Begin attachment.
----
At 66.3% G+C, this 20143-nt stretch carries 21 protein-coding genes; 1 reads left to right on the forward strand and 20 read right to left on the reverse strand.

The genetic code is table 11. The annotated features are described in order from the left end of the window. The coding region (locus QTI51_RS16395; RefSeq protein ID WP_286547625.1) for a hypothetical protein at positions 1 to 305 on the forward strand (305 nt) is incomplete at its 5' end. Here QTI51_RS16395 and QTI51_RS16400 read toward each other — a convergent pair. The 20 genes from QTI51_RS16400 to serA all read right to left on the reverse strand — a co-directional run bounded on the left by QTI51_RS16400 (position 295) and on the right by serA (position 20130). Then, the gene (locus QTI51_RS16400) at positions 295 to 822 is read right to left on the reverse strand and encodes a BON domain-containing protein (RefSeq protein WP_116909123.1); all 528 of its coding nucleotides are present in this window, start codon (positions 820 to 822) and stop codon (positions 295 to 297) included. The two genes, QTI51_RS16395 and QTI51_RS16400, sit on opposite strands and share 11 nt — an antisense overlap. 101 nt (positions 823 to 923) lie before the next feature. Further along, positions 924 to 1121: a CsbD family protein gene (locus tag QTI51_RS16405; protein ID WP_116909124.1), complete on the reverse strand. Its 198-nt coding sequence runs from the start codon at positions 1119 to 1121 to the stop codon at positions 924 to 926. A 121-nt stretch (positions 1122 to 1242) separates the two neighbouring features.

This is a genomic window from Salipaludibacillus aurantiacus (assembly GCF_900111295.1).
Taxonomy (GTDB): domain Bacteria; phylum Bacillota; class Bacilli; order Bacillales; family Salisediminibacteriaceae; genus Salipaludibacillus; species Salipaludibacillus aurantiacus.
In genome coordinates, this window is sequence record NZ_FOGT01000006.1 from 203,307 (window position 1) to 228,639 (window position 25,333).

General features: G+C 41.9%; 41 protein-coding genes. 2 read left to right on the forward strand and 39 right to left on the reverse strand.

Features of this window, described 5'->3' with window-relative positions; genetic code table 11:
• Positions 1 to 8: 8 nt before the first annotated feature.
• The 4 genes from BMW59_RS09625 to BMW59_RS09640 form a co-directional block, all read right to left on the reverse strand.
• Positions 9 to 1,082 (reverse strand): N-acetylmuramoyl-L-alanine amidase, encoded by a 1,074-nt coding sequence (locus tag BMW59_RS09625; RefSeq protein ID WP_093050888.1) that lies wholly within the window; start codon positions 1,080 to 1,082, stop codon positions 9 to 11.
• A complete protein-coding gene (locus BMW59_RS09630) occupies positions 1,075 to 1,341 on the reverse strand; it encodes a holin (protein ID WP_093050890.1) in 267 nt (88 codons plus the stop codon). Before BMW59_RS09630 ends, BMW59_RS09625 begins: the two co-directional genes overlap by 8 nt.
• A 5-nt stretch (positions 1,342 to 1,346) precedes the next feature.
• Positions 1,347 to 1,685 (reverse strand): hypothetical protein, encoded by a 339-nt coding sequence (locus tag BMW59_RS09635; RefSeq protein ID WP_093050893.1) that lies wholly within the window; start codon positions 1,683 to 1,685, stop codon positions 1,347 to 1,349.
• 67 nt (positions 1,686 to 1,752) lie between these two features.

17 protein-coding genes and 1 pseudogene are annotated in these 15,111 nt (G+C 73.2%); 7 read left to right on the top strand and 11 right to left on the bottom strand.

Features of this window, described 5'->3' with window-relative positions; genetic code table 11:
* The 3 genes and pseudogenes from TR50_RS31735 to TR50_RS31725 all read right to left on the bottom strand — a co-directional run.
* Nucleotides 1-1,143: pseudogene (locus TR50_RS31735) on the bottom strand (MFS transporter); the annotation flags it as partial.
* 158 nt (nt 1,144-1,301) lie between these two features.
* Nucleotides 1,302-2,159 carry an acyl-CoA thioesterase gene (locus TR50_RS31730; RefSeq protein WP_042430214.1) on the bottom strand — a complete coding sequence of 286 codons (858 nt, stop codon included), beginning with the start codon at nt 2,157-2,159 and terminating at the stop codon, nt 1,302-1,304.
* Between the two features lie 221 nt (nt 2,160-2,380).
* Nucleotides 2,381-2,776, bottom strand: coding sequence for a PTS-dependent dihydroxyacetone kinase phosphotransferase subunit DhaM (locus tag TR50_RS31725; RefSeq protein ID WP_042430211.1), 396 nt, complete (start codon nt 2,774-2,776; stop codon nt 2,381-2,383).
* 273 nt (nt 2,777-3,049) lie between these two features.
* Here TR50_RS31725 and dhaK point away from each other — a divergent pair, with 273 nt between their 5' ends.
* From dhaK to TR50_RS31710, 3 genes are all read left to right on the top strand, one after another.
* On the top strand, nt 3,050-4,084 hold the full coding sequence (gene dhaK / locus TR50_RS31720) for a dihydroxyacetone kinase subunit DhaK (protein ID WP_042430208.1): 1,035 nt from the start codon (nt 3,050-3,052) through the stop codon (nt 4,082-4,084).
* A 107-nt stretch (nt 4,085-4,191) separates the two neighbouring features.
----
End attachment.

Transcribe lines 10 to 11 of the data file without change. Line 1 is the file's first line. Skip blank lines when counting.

• Positions 9 to 1,082 (reverse strand): N-acetylmuramoyl-L-alanine amidase, encoded by a 1,074-nt coding sequence (locus tag BMW59_RS09625; RefSeq protein ID WP_093050888.1) that lies wholly within the window; start codon positions 1,080 to 1,082, stop codon positions 9 to 11.
• A complete protein-coding gene (locus BMW59_RS09630) occupies positions 1,075 to 1,341 on the reverse strand; it encodes a holin (protein ID WP_093050890.1) in 267 nt (88 codons plus the stop codon). Before BMW59_RS09630 ends, BMW59_RS09625 begins: the two co-directional genes overlap by 8 nt.